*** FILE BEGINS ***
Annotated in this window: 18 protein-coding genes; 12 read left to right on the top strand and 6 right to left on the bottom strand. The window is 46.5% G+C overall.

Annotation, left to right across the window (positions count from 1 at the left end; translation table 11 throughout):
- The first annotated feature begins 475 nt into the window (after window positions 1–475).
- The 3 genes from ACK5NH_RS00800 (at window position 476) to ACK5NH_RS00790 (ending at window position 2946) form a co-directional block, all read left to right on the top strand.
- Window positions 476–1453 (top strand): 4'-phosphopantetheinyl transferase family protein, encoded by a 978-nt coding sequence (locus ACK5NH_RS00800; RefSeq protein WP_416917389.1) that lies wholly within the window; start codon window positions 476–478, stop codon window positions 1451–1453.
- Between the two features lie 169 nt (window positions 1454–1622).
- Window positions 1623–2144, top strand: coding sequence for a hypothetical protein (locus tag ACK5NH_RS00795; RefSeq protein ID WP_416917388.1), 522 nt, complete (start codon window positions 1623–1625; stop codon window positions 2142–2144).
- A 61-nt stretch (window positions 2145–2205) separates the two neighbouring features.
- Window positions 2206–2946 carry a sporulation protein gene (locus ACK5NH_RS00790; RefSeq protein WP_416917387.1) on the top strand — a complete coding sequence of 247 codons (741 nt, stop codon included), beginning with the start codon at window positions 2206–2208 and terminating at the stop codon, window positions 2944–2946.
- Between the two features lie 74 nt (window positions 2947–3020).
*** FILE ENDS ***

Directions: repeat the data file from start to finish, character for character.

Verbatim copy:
Annotated in this window: 18 protein-coding genes; 12 read left to right on the top strand and 6 right to left on the bottom strand. The window is 46.5% G+C overall.

Annotation, left to right across the window (positions count from 1 at the left end; translation table 11 throughout):
- The first annotated feature begins 475 nt into the window (after window positions 1–475).
- The 3 genes from ACK5NH_RS00800 (at window position 476) to ACK5NH_RS00790 (ending at window position 2946) form a co-directional block, all read left to right on the top strand.
- Window positions 476–1453 (top strand): 4'-phosphopantetheinyl transferase family protein, encoded by a 978-nt coding sequence (locus ACK5NH_RS00800; RefSeq protein WP_416917389.1) that lies wholly within the window; start codon window positions 476–478, stop codon window positions 1451–1453.
- Between the two features lie 169 nt (window positions 1454–1622).
- Window positions 1623–2144, top strand: coding sequence for a hypothetical protein (locus tag ACK5NH_RS00795; RefSeq protein ID WP_416917388.1), 522 nt, complete (start codon window positions 1623–1625; stop codon window positions 2142–2144).
- A 61-nt stretch (window positions 2145–2205) separates the two neighbouring features.
- Window positions 2206–2946 carry a sporulation protein gene (locus ACK5NH_RS00790; RefSeq protein WP_416917387.1) on the top strand — a complete coding sequence of 247 codons (741 nt, stop codon included), beginning with the start codon at window positions 2206–2208 and terminating at the stop codon, window positions 2944–2946.
- Between the two features lie 74 nt (window positions 2947–3020).